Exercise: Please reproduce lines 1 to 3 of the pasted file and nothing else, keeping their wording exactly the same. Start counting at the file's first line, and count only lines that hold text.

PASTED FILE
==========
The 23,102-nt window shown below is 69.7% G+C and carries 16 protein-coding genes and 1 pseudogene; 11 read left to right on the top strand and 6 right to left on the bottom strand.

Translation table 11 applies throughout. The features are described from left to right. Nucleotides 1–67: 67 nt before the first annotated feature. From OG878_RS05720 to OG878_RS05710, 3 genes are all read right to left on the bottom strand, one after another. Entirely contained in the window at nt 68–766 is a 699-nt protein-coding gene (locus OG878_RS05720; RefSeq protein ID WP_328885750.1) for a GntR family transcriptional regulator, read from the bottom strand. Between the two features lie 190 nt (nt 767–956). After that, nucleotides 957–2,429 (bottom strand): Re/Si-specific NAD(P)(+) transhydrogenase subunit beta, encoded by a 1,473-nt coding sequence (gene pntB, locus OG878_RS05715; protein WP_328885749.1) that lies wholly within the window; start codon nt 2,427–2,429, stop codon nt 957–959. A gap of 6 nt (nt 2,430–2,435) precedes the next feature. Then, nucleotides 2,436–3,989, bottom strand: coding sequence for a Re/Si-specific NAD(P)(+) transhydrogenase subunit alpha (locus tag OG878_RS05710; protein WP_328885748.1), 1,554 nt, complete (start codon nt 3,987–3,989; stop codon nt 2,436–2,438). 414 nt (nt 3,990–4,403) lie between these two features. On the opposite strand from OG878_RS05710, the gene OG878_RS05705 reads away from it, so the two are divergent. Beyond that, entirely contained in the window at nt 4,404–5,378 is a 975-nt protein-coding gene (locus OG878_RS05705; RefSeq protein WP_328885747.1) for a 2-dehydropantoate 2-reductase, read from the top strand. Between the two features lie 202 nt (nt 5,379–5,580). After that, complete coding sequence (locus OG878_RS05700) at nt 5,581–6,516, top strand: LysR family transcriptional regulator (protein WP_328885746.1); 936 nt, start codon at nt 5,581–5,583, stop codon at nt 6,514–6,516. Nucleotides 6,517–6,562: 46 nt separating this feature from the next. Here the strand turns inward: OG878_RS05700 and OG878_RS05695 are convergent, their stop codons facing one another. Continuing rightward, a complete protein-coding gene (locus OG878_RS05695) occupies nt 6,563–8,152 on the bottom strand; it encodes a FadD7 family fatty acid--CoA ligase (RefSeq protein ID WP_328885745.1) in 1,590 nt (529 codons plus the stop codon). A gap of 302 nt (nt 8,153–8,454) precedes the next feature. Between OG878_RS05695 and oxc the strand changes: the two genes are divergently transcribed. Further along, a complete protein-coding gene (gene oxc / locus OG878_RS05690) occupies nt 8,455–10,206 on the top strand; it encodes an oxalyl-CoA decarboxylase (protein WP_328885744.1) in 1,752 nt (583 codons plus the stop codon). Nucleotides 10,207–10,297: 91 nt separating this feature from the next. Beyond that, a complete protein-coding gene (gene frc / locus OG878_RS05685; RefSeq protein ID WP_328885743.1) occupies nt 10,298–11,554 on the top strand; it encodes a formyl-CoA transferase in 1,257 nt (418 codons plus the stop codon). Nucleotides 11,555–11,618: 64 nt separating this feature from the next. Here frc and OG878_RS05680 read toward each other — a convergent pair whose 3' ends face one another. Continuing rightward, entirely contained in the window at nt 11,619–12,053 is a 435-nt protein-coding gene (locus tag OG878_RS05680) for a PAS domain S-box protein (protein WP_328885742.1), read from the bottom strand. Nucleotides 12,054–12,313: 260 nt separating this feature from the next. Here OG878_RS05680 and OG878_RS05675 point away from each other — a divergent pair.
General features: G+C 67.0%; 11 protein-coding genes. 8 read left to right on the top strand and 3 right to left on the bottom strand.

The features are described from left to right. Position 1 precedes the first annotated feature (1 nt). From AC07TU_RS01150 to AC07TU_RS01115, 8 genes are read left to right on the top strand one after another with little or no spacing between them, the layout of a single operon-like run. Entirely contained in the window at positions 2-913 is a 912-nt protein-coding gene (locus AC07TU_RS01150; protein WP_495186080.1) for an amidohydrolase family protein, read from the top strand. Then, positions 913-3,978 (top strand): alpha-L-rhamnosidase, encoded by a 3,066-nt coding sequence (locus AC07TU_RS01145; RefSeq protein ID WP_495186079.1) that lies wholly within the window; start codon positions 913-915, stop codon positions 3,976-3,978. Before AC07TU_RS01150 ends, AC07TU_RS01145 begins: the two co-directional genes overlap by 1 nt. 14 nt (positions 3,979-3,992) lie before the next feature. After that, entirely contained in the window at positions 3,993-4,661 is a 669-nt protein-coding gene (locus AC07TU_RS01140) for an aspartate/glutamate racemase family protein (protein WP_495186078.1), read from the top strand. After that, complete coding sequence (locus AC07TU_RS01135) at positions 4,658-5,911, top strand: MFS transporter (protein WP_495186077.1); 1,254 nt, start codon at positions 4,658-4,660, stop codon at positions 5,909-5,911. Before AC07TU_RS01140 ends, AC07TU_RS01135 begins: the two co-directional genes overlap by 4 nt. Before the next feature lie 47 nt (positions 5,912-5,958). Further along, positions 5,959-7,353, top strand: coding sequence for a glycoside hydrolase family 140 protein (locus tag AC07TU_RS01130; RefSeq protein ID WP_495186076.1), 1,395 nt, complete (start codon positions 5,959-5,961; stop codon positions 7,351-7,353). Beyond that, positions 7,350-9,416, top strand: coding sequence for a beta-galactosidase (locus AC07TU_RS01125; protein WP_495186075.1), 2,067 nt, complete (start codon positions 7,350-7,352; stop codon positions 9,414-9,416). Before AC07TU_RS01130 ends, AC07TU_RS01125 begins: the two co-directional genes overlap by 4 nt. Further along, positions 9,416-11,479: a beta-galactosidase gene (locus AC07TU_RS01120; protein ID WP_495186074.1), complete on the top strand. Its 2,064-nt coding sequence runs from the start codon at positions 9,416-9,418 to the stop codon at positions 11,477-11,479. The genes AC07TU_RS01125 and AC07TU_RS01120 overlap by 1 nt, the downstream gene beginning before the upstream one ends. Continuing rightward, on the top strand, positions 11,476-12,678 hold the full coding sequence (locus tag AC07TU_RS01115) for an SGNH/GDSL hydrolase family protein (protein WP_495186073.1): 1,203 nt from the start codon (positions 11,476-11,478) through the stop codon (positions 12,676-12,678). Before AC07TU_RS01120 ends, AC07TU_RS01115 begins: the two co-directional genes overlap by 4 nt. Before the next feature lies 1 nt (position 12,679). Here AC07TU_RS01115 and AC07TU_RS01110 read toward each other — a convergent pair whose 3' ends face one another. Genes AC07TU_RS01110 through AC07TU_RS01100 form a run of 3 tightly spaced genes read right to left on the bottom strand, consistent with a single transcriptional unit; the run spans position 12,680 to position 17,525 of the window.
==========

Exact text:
The 23,102-nt window shown below is 69.7% G+C and carries 16 protein-coding genes and 1 pseudogene; 11 read left to right on the top strand and 6 right to left on the bottom strand.

Translation table 11 applies throughout. The features are described from left to right. Nucleotides 1–67: 67 nt before the first annotated feature. From OG878_RS05720 to OG878_RS05710, 3 genes are all read right to left on the bottom strand, one after another. Entirely contained in the window at nt 68–766 is a 699-nt protein-coding gene (locus OG878_RS05720; RefSeq protein ID WP_328885750.1) for a GntR family transcriptional regulator, read from the bottom strand. Between the two features lie 190 nt (nt 767–956). After that, nucleotides 957–2,429 (bottom strand): Re/Si-specific NAD(P)(+) transhydrogenase subunit beta, encoded by a 1,473-nt coding sequence (gene pntB, locus OG878_RS05715; protein WP_328885749.1) that lies wholly within the window; start codon nt 2,427–2,429, stop codon nt 957–959. A gap of 6 nt (nt 2,430–2,435) precedes the next feature. Then, nucleotides 2,436–3,989, bottom strand: coding sequence for a Re/Si-specific NAD(P)(+) transhydrogenase subunit alpha (locus tag OG878_RS05710; protein WP_328885748.1), 1,554 nt, complete (start codon nt 3,987–3,989; stop codon nt 2,436–2,438). 414 nt (nt 3,990–4,403) lie between these two features. On the opposite strand from OG878_RS05710, the gene OG878_RS05705 reads away from it, so the two are divergent. Beyond that, entirely contained in the window at nt 4,404–5,378 is a 975-nt protein-coding gene (locus OG878_RS05705; RefSeq protein WP_328885747.1) for a 2-dehydropantoate 2-reductase, read from the top strand. Between the two features lie 202 nt (nt 5,379–5,580). After that, complete coding sequence (locus OG878_RS05700) at nt 5,581–6,516, top strand: LysR family transcriptional regulator (protein WP_328885746.1); 936 nt, start codon at nt 5,581–5,583, stop codon at nt 6,514–6,516. Nucleotides 6,517–6,562: 46 nt separating this feature from the next. Here the strand turns inward: OG878_RS05700 and OG878_RS05695 are convergent, their stop codons facing one another. Continuing rightward, a complete protein-coding gene (locus OG878_RS05695) occupies nt 6,563–8,152 on the bottom strand; it encodes a FadD7 family fatty acid--CoA ligase (RefSeq protein ID WP_328885745.1) in 1,590 nt (529 codons plus the stop codon). A gap of 302 nt (nt 8,153–8,454) precedes the next feature. Between OG878_RS05695 and oxc the strand changes: the two genes are divergently transcribed. Further along, a complete protein-coding gene (gene oxc / locus OG878_RS05690) occupies nt 8,455–10,206 on the top strand; it encodes an oxalyl-CoA decarboxylase (protein WP_328885744.1) in 1,752 nt (583 codons plus the stop codon). Nucleotides 10,207–10,297: 91 nt separating this feature from the next. Beyond that, a complete protein-coding gene (gene frc / locus OG878_RS05685; RefSeq protein ID WP_328885743.1) occupies nt 10,298–11,554 on the top strand; it encodes a formyl-CoA transferase in 1,257 nt (418 codons plus the stop codon). Nucleotides 11,555–11,618: 64 nt separating this feature from the next. Here frc and OG878_RS05680 read toward each other — a convergent pair whose 3' ends face one another. Continuing rightward, entirely contained in the window at nt 11,619–12,053 is a 435-nt protein-coding gene (locus tag OG878_RS05680) for a PAS domain S-box protein (protein WP_328885742.1), read from the bottom strand. Nucleotides 12,054–12,313: 260 nt separating this feature from the next. Here OG878_RS05680 and OG878_RS05675 point away from each other — a divergent pair.
General features: G+C 67.0%; 11 protein-coding genes. 8 read left to right on the top strand and 3 right to left on the bottom strand.